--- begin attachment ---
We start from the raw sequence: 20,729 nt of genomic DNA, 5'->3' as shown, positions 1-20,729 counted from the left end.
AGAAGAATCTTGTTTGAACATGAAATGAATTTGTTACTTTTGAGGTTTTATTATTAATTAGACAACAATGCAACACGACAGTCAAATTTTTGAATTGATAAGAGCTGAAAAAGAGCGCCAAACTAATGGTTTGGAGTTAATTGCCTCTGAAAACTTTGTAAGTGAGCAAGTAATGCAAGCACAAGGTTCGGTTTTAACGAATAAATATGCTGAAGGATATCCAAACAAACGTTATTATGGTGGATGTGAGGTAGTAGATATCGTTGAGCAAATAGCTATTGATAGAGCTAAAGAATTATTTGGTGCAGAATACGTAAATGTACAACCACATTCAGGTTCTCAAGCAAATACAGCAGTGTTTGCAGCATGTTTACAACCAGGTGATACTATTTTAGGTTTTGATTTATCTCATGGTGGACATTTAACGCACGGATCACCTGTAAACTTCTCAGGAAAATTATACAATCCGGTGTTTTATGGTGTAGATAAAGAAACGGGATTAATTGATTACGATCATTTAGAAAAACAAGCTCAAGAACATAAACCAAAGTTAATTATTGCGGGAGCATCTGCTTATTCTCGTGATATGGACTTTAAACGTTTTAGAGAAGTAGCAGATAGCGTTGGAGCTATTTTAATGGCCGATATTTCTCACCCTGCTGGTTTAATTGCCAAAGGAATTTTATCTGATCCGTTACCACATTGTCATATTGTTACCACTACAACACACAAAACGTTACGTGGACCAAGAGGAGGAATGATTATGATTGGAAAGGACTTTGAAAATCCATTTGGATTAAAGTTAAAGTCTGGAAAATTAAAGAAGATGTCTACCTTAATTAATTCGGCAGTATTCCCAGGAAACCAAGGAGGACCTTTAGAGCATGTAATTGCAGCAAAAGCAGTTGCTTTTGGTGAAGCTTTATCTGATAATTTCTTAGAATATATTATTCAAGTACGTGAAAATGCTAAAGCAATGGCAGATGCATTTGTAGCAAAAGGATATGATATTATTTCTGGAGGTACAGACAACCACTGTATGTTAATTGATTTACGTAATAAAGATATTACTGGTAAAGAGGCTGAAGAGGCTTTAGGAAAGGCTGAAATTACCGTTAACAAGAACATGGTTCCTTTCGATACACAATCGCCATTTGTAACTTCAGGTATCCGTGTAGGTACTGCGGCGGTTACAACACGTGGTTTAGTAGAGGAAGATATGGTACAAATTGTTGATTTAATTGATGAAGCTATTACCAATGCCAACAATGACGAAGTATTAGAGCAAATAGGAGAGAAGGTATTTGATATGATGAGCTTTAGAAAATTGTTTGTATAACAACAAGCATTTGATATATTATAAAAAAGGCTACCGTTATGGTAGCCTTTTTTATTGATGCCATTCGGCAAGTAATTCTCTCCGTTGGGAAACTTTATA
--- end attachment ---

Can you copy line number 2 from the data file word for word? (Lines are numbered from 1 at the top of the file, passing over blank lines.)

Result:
AGAAGAATCTTGTTTGAACATGAAATGAATTTGTTACTTTTGAGGTTTTATTATTAATTAGACAACAATGCAACACGACAGTCAAATTTTTGAATTGATAAGAGCTGAAAAAGAGCGCCAAACTAATGGTTTGGAGTTAATTGCCTCTGAAAACTTTGTAAGTGAGCAAGTAATGCAAGCACAAGGTTCGGTTTTAACGAATAAATATGCTGAAGGATATCCAAACAAACGTTATTATGGTGGATGTGAGGTAGTAGATATCGTTGAGCAAATAGCTATTGATAGAGCTAAAGAATTATTTGGTGCAGAATACGTAAATGTACAACCACATTCAGGTTCTCAAGCAAATACAGCAGTGTTTGCAGCATGTTTACAACCAGGTGATACTATTTTAGGTTTTGATTTATCTCATGGTGGACATTTAACGCACGGATCACCTGTAAACTTCTCAGGAAAATTATACAATCCGGTGTTTTATGGTGTAGATAAAGAAACGGGATTAATTGATTACGATCATTTAGAAAAACAAGCTCAAGAACATAAACCAAAGTTAATTATTGCGGGAGCATCTGCTTATTCTCGTGATATGGACTTTAAACGTTTTAGAGAAGTAGCAGATAGCGTTGGAGCTATTTTAATGGCCGATATTTCTCACCCTGCTGGTTTAATTGCCAAAGGAATTTTATCTGATCCGTTACCACATTGTCATATTGTTACCACTACAACACACAAAACGTTACGTGGACCAAGAGGAGGAATGATTATGATTGGAAAGGACTTTGAAAATCCATTTGGATTAAAGTTAAAGTCTGGAAAATTAAAGAAGATGTCTACCTTAATTAATTCGGCAGTATTCCCAGGAAACCAAGGAGGACCTTTAGAGCATGTAATTGCAGCAAAAGCAGTTGCTTTTGGTGAAGCTTTATCTGATAATTTCTTAGAATATATTATTCAAGTACGTGAAAATGCTAAAGCAATGGCAGATGCATTTGTAGCAAAAGGATATGATATTATTTCTGGAGGTACAGACAACCACTGTATGTTAATTGATTTACGTAATAAAGATATTACTGGTAAAGAGGCTGAAGAGGCTTTAGGAAAGGCTGAAATTACCGTTAACAAGAACATGGTTCCTTTCGATACACAATCGCCATTTGTAACTTCAGGTATCCGTGTAGGTACTGCGGCGGTTACAACACGTGGTTTAGTAGAGGAAGATATGGTACAAATTGTTGATTTAATTGATGAAGCTATTACCAATGCCAACAATGACGAAGTATTAGAGCAAATAGGAGAGAAGGTATTTGATATGATGAGCTTTAGAAAATTGTTTGTATAACAACAAGCATTTGATATATTATAAAAAAGGCTACCGTTATGGTAGCCTTTTTTATTGATGCCATTCGGCAAGTAATTCTCTCCGTTGGGAAACTTTATA